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Do You Have an Advance Directive?

April 10, 2012

Make Your Health Care Wishes Known

The situation is all too common. Someone is rushed to the hospital with a life-threatening medical emergency and he or she is too incapacitated to communicate and make decisions about their own care and treatment. Who will decide? Do loved ones even know what the individual would want?

You can avoid this scenario by completing a document called an advance directive, which spells out who will make decisions for you and what types of treatments you would or would not want, including diagnostic testing, surgical procedures, and cardiopulmonary resuscitation. It also makes your wishes known around organ donation.

When you are admitted to Washington Hospital for any reason, you are asked if you have an advance directive. If you do, it is put into your medical file. If not, you are provided with information about creating one.

"An advance directive empowers people to make their own health care decisions," said Doug Van Houten, a registered nurse at Washington Hospital. "It gives you a way to get what you want from the medical system, whether you are capable of speaking for yourself or not."

Washington Hospital is working to raise awareness about advance directives because they are the best way for patients to make their medical care preferences known, he added. On April 16, National Health Care Decisions Day, the hospital will have an information table where hospital staff, physicians, and the public can get their questions answered. The table will be staffed from 7:30 to 9:30 a.m., 11:30 a.m. to 1:30 p.m., and 4 to 6 p.m.

"We want hospital staff and physicians to be informed so they feel more comfortable talking about advanced directives with their patients," Van Houten said. "We also welcome the public to come in and learn more about it."

According to a study by the Pew Research Center, 71 percent of Americans have thought about their end-of-life preferences and 95 percent have heard of a living will (a type of advance health care directive), but only 29 percent have one.

"I actually think the percentage of people who have an advanced health care directive may be much lower," Van Houten said. "I have worked in critical care medicine for 30 years and I can tell you most patients don't have one. It really leaves family members struggling with how to make the best health care decisions for their loved one. Often they have never even talked about it before the medical crisis."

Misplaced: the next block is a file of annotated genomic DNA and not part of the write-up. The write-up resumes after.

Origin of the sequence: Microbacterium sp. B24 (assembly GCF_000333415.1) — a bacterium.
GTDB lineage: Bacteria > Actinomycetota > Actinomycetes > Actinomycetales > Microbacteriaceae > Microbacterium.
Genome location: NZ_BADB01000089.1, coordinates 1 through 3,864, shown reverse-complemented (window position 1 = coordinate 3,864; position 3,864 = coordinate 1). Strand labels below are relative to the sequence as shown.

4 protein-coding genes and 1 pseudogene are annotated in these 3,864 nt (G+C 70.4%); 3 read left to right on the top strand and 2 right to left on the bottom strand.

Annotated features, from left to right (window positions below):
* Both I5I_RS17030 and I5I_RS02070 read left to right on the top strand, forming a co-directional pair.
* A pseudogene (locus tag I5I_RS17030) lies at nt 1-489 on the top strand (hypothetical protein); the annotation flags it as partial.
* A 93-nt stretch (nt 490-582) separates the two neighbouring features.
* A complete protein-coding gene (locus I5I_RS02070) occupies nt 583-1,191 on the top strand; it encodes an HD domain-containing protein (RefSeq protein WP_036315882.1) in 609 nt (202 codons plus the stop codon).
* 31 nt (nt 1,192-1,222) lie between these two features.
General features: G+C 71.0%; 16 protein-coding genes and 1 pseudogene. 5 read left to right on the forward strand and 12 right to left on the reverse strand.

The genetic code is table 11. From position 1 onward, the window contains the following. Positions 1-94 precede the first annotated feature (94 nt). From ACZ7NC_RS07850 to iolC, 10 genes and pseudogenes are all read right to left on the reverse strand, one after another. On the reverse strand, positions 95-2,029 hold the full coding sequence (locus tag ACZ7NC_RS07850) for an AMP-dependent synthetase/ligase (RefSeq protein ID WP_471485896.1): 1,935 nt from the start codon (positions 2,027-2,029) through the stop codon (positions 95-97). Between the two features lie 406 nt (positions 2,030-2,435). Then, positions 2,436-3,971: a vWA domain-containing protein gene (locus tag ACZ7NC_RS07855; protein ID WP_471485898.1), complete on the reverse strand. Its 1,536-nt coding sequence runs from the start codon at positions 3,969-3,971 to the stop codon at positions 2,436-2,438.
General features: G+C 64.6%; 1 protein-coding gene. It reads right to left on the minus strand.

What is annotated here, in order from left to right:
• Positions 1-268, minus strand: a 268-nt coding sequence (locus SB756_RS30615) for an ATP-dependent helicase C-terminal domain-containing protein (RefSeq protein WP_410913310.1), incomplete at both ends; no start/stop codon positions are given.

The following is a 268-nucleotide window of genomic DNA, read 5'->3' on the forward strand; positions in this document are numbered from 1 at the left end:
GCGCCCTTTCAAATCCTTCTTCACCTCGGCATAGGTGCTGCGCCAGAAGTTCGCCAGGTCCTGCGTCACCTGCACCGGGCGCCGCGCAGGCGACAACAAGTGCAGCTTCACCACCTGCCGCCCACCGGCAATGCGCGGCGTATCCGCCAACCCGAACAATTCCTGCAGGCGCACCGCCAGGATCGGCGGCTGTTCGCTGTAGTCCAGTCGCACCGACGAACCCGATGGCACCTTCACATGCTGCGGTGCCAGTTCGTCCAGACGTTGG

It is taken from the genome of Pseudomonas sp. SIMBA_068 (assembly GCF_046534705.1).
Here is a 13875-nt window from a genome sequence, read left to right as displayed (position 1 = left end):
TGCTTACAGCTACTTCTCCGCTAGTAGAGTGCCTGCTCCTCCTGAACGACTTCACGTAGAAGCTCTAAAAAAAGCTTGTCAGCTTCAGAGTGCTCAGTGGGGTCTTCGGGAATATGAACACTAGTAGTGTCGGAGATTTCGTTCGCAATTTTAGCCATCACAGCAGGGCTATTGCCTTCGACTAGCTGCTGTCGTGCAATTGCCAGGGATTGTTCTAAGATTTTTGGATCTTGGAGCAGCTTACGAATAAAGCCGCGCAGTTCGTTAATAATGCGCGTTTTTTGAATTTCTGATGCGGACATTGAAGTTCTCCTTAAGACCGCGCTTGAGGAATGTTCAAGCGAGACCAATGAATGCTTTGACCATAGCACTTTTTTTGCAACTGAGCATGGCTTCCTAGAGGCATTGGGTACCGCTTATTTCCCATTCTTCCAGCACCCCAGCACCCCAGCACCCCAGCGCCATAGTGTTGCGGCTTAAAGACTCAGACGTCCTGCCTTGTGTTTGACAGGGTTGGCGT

Putting it in Writing

Van Houten urges everyone over the age of 18 to consider putting their wishes in writing with an advance directive because life-threatening accidents and other medical emergencies can occur at any age.

"People often tell me that putting together an advance health care directive is a good idea, but they don't want to go to a lawyer or a notary," Van Houten said. "The truth is you don't need either for an advance directive. You can do it at home and you can get a friend or neighbor to serve as witnesses when you sign it. It doesn't need to be notarized to be legal."

There are a number of forms available to help you put your wishes in writing. Washington Hospital's website offers a link to a simple form provided by the California Hospital Association as well as a link to "Five Wishes," a more detailed advance health care directive. Five Wishes was created by Aging with Dignity, which charges a nominal fee (about $5) to use it.

In addition to designating someone who will make your health care decisions if you can't and what type of medical care you do or don't want, Five Wishes also stipulates the kind of comfort care you might want if you are terminal (hospice care or pain medications), how you want to be treated (someone to pray with you or hold your hand), and what you want your loved ones to know, because in a sudden medical emergency, you might never get the chance to talk with them again.

"Five Wishes is more comprehensive," Van Houten explained. "It provides more details about the care you would want and allows you to tell your loved ones things you might not have had a chance to tell them."

He said some people are afraid of advance directives because they confuse them with a DNR or Do Not Resuscitate order that some terminally ill patients have on file.

"An advance health care directive is a way for you to have a say about your care, whether that means you want every treatment option possible to prolong your life or not," Van Houten added. "It really is up to you and an advance directive lets everyone know your wishes, including your loved ones and your health care team."

For more information and links to advance health care directive forms, visit www.whhs.com/advance-directives.

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